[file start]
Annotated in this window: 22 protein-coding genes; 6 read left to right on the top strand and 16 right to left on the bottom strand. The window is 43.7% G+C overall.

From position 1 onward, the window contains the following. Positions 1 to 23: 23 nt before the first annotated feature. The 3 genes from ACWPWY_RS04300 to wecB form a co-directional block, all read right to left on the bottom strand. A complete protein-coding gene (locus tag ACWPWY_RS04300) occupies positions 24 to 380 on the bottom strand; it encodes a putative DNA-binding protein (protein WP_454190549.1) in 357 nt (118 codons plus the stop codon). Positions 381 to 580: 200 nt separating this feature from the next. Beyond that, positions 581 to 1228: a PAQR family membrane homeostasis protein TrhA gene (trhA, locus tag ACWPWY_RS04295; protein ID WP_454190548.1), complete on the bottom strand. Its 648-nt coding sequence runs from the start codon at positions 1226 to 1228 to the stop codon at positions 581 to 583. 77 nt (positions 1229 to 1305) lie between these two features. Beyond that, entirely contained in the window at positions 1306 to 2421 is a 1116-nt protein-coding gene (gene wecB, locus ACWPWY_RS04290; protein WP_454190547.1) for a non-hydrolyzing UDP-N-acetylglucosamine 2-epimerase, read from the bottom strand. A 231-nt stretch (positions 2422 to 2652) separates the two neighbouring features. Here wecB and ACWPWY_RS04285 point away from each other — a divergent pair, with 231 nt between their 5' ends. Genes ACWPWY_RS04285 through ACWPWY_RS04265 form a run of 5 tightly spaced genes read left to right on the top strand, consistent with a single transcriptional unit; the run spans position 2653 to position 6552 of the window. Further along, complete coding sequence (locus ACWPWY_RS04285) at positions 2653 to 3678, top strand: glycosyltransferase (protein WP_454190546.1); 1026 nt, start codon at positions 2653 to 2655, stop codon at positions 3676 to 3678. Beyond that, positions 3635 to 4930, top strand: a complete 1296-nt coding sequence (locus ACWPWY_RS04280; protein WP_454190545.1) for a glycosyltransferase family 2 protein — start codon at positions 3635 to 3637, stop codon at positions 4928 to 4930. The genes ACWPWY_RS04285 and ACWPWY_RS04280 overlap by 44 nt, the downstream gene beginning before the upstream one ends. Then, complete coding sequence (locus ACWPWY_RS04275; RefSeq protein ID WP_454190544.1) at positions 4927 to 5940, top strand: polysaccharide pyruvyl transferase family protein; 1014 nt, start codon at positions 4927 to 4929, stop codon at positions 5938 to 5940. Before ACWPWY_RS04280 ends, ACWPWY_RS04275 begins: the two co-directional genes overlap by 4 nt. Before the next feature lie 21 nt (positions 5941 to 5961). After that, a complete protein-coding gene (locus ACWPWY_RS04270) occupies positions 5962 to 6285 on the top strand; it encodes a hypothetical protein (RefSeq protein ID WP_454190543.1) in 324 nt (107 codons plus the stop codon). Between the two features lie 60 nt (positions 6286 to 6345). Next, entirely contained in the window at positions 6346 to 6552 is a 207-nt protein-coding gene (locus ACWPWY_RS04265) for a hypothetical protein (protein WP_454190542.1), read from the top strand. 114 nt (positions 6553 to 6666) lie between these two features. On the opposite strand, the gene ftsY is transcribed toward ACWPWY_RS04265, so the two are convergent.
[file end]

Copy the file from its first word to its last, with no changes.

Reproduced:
Annotated in this window: 22 protein-coding genes; 6 read left to right on the top strand and 16 right to left on the bottom strand. The window is 43.7% G+C overall.

From position 1 onward, the window contains the following. Positions 1 to 23: 23 nt before the first annotated feature. The 3 genes from ACWPWY_RS04300 to wecB form a co-directional block, all read right to left on the bottom strand. A complete protein-coding gene (locus tag ACWPWY_RS04300) occupies positions 24 to 380 on the bottom strand; it encodes a putative DNA-binding protein (protein WP_454190549.1) in 357 nt (118 codons plus the stop codon). Positions 381 to 580: 200 nt separating this feature from the next. Beyond that, positions 581 to 1228: a PAQR family membrane homeostasis protein TrhA gene (trhA, locus tag ACWPWY_RS04295; protein ID WP_454190548.1), complete on the bottom strand. Its 648-nt coding sequence runs from the start codon at positions 1226 to 1228 to the stop codon at positions 581 to 583. 77 nt (positions 1229 to 1305) lie between these two features. Beyond that, entirely contained in the window at positions 1306 to 2421 is a 1116-nt protein-coding gene (gene wecB, locus ACWPWY_RS04290; protein WP_454190547.1) for a non-hydrolyzing UDP-N-acetylglucosamine 2-epimerase, read from the bottom strand. A 231-nt stretch (positions 2422 to 2652) separates the two neighbouring features. Here wecB and ACWPWY_RS04285 point away from each other — a divergent pair, with 231 nt between their 5' ends. Genes ACWPWY_RS04285 through ACWPWY_RS04265 form a run of 5 tightly spaced genes read left to right on the top strand, consistent with a single transcriptional unit; the run spans position 2653 to position 6552 of the window. Further along, complete coding sequence (locus ACWPWY_RS04285) at positions 2653 to 3678, top strand: glycosyltransferase (protein WP_454190546.1); 1026 nt, start codon at positions 2653 to 2655, stop codon at positions 3676 to 3678. Beyond that, positions 3635 to 4930, top strand: a complete 1296-nt coding sequence (locus ACWPWY_RS04280; protein WP_454190545.1) for a glycosyltransferase family 2 protein — start codon at positions 3635 to 3637, stop codon at positions 4928 to 4930. The genes ACWPWY_RS04285 and ACWPWY_RS04280 overlap by 44 nt, the downstream gene beginning before the upstream one ends. Then, complete coding sequence (locus ACWPWY_RS04275; RefSeq protein ID WP_454190544.1) at positions 4927 to 5940, top strand: polysaccharide pyruvyl transferase family protein; 1014 nt, start codon at positions 4927 to 4929, stop codon at positions 5938 to 5940. Before ACWPWY_RS04280 ends, ACWPWY_RS04275 begins: the two co-directional genes overlap by 4 nt. Before the next feature lie 21 nt (positions 5941 to 5961). After that, a complete protein-coding gene (locus ACWPWY_RS04270) occupies positions 5962 to 6285 on the top strand; it encodes a hypothetical protein (RefSeq protein ID WP_454190543.1) in 324 nt (107 codons plus the stop codon). Between the two features lie 60 nt (positions 6286 to 6345). Next, entirely contained in the window at positions 6346 to 6552 is a 207-nt protein-coding gene (locus ACWPWY_RS04265) for a hypothetical protein (protein WP_454190542.1), read from the top strand. 114 nt (positions 6553 to 6666) lie between these two features. On the opposite strand, the gene ftsY is transcribed toward ACWPWY_RS04265, so the two are convergent.